• Harley liked the Road Safety quiz given by Thames Valley Police. He was very good at answering the questions especially the ones about pedestrian crossings.

 October was Walk to School Month and to mark this we held our Walk on Wednesdays (WoW) house competition. Every Wednesday the JRSOs and other Year 6 children handed out stickers to children who had walked at least 5 minutes to school. The stickers were marked with house colours so that we were able to work out how many children from each house walked and the same number of small stickers were put on the super new poster, designed for us by Alysoun Glasspool and displayed on our new travel notice board at the back of the school hall.

 The winners of the house competition were Ridgeway and 163 children took part (nearly 60% school roll). On the final Wednesday Emma Lister joined us with her zebra banner to celebrate getting our new zebra crossing after a 5-year campaign. All children who crossed at the zebra or wore something black and white received a special zebra sticker in addition to the walking one.

The success of the zebra crossing campaign was reflected in an award presented to the school at the Modeshift East & South East School of the Region Awards 2016 on October 4th. Angela Matthews, governor and School Travel Plan Co-ordinator, and Emma Lister, who led the successful zebra crossing campaign, attended the event to collect the award.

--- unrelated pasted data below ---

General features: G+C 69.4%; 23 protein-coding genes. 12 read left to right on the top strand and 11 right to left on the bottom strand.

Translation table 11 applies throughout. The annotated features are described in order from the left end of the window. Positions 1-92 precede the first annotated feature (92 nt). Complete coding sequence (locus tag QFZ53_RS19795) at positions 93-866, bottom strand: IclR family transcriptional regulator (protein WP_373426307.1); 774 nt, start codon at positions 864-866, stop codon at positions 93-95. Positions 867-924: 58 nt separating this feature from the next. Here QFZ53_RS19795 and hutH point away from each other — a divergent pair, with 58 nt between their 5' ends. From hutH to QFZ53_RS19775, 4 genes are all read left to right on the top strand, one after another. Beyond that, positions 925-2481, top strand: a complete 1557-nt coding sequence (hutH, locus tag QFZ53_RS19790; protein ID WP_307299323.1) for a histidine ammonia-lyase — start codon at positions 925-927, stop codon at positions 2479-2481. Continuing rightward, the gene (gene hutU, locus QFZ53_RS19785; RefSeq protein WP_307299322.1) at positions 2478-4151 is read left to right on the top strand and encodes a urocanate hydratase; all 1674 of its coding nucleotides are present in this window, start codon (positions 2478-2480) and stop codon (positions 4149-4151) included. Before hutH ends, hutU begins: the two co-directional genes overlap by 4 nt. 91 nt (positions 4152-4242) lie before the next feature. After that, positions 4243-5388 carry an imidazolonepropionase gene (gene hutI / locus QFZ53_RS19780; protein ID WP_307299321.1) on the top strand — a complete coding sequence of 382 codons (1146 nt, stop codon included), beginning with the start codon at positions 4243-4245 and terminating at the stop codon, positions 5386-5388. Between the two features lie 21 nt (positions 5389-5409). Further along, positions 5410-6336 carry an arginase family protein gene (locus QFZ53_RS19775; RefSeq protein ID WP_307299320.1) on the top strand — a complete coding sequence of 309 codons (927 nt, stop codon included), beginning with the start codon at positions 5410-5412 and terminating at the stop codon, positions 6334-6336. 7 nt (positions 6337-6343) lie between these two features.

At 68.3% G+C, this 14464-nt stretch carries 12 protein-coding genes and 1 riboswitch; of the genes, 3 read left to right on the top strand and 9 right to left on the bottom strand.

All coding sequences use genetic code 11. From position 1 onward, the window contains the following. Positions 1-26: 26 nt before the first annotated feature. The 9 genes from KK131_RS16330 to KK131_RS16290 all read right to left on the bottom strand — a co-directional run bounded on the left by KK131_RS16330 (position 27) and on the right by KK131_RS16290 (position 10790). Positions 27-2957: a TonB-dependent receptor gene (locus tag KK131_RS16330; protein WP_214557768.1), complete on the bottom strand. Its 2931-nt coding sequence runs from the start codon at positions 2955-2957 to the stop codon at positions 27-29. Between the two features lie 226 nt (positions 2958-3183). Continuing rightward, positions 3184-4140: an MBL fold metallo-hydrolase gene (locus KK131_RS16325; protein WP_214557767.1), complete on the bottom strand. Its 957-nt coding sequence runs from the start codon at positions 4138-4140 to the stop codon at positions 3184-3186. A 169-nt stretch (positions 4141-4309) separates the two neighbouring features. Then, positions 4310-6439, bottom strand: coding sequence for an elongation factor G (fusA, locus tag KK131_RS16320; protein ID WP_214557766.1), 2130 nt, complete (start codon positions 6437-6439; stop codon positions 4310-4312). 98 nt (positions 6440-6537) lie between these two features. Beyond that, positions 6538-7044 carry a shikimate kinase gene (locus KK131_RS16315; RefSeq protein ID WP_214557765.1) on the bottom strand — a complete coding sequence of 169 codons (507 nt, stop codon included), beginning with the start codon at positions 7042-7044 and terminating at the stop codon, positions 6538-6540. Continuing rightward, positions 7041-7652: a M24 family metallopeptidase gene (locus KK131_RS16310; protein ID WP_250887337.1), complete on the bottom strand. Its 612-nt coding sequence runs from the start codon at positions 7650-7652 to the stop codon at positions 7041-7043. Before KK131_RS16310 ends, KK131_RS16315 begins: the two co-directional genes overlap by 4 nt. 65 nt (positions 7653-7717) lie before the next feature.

The award was given for Effective Partnerships during 2015/6. Sue Lewin, Angela and Emma attended many meetings with local councillors and Transport for Bucks in order to secure the zebra crossing. The Junior School works with the infant schools and other organisations such as Haddenham Cycle Training and  Haddenham Safe Walking & Cycling Group and Angela regularly attends Bucks CC travel meetings.

At the School Travel Conference in Aylesbury, which Angela attended on November 18th, the school was awarded a Silver Star for its school travel planning work in 2015/6.

After half-term in November the focus of our travel plan activities shifted to ‘Be Bright Be Seen’ with a new display on the travel notice board featuring ALLF in hi-vis clothes.

At this time of year it is very important to make sure children can be clearly seen by drivers and it is recommended that they wear bright, fluorescent items in gloomy weather and reflective items when it’s dark.

To reinforce this message we held our first Bright Bags and Backpacks’ Day on November 23rd and children were encouraged to decorate their bags and backpacks with fluorescent and reflective material.

 In December the annual Christmas Tree Festival was held in St Mary’s Church and as usual the three village schools joined together to display a Travel Plan Christmas tree. The children are sent a template and asked to design a bauble on a road safety theme. The baubles were displayed on a tree supplied by St Mary’s school and topped with a ‘zebra crossing’ made by Emma Lister, who led the campaign for the crossing for five years. The tree was in a good position near to refreshments (!) and we received a lot of positive comments about it. It helps to show the community that the schools care about travel issues in the village and want to work with residents to help solve problems.